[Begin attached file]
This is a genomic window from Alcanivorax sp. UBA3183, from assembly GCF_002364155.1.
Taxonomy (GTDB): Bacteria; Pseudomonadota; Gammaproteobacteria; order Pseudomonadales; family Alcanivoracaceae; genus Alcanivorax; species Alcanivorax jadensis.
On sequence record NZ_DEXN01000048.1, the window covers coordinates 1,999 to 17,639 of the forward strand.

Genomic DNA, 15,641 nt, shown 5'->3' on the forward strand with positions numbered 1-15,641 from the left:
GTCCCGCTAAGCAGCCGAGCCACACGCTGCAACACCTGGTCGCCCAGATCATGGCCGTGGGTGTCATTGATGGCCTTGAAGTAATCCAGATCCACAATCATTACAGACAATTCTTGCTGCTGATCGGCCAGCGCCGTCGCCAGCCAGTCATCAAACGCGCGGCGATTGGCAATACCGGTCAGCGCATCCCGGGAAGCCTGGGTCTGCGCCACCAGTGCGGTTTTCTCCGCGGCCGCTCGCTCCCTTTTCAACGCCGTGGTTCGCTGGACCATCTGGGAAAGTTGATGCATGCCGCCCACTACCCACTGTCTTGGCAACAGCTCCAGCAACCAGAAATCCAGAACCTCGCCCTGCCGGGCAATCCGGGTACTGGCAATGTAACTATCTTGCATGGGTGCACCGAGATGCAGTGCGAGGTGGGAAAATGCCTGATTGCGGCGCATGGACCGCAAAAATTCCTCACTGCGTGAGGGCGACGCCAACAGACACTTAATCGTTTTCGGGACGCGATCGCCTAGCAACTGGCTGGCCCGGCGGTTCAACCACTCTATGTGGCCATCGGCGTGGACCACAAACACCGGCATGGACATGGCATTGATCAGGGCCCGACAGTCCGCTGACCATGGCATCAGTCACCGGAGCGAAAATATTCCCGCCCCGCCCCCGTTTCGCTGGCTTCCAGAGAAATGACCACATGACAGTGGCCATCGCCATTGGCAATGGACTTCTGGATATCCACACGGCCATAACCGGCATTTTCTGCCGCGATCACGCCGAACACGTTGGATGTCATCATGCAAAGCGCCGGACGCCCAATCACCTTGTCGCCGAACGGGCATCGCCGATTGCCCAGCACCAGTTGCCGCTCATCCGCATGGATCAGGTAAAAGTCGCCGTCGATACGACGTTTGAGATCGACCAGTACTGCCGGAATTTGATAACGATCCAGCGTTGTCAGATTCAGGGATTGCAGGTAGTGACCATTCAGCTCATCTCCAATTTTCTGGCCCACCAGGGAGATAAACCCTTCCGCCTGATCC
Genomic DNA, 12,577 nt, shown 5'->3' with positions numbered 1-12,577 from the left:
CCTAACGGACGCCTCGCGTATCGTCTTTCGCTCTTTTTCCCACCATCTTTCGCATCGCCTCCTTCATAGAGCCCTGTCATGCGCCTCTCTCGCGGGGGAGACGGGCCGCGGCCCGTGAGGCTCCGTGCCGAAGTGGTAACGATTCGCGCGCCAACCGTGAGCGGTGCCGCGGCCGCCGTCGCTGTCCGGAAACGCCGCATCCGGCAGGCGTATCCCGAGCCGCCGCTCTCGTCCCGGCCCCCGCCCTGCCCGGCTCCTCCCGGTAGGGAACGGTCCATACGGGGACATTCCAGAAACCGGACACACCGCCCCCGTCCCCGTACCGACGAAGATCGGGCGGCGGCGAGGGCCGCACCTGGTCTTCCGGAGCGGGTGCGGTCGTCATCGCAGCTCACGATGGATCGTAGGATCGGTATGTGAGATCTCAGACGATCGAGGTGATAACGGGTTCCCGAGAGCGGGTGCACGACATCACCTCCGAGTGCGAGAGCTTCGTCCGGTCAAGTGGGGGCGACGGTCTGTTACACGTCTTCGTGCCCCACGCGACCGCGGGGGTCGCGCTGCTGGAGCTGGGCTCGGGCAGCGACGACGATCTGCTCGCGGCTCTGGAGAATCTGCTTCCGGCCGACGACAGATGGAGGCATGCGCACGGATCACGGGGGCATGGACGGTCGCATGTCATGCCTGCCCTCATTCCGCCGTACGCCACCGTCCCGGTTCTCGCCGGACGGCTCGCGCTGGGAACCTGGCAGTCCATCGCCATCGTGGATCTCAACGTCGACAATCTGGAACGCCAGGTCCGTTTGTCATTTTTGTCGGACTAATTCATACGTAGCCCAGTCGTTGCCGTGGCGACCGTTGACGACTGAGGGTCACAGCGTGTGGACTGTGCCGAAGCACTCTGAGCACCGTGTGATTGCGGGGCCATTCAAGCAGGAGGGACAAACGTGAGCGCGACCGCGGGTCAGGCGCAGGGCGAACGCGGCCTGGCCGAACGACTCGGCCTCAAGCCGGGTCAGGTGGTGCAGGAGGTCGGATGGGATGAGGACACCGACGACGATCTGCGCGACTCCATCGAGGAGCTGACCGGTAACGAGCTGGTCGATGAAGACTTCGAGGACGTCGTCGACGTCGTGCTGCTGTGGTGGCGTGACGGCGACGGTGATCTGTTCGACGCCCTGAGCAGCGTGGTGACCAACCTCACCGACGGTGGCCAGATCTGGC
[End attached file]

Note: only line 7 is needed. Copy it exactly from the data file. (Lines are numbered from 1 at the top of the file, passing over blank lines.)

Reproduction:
CCTAACGGACGCCTCGCGTATCGTCTTTCGCTCTTTTTCCCACCATCTTTCGCATCGCCTCCTTCATAGAGCCCTGTCATGCGCCTCTCTCGCGGGGGAGACGGGCCGCGGCCCGTGAGGCTCCGTGCCGAAGTGGTAACGATTCGCGCGCCAACCGTGAGCGGTGCCGCGGCCGCCGTCGCTGTCCGGAAACGCCGCATCCGGCAGGCGTATCCCGAGCCGCCGCTCTCGTCCCGGCCCCCGCCCTGCCCGGCTCCTCCCGGTAGGGAACGGTCCATACGGGGACATTCCAGAAACCGGACACACCGCCCCCGTCCCCGTACCGACGAAGATCGGGCGGCGGCGAGGGCCGCACCTGGTCTTCCGGAGCGGGTGCGGTCGTCATCGCAGCTCACGATGGATCGTAGGATCGGTATGTGAGATCTCAGACGATCGAGGTGATAACGGGTTCCCGAGAGCGGGTGCACGACATCACCTCCGAGTGCGAGAGCTTCGTCCGGTCAAGTGGGGGCGACGGTCTGTTACACGTCTTCGTGCCCCACGCGACCGCGGGGGTCGCGCTGCTGGAGCTGGGCTCGGGCAGCGACGACGATCTGCTCGCGGCTCTGGAGAATCTGCTTCCGGCCGACGACAGATGGAGGCATGCGCACGGATCACGGGGGCATGGACGGTCGCATGTCATGCCTGCCCTCATTCCGCCGTACGCCACCGTCCCGGTTCTCGCCGGACGGCTCGCGCTGGGAACCTGGCAGTCCATCGCCATCGTGGATCTCAACGTCGACAATCTGGAACGCCAGGTCCGTTTGTCATTTTTGTCGGACTAATTCATACGTAGCCCAGTCGTTGCCGTGGCGACCGTTGACGACTGAGGGTCACAGCGTGTGGACTGTGCCGAAGCACTCTGAGCACCGTGTGATTGCGGGGCCATTCAAGCAGGAGGGACAAACGTGAGCGCGACCGCGGGTCAGGCGCAGGGCGAACGCGGCCTGGCCGAACGACTCGGCCTCAAGCCGGGTCAGGTGGTGCAGGAGGTCGGATGGGATGAGGACACCGACGACGATCTGCGCGACTCCATCGAGGAGCTGACCGGTAACGAGCTGGTCGATGAAGACTTCGAGGACGTCGTCGACGTCGTGCTGCTGTGGTGGCGTGACGGCGACGGTGATCTGTTCGACGCCCTGAGCAGCGTGGTGACCAACCTCACCGACGGTGGCCAGATCTGGC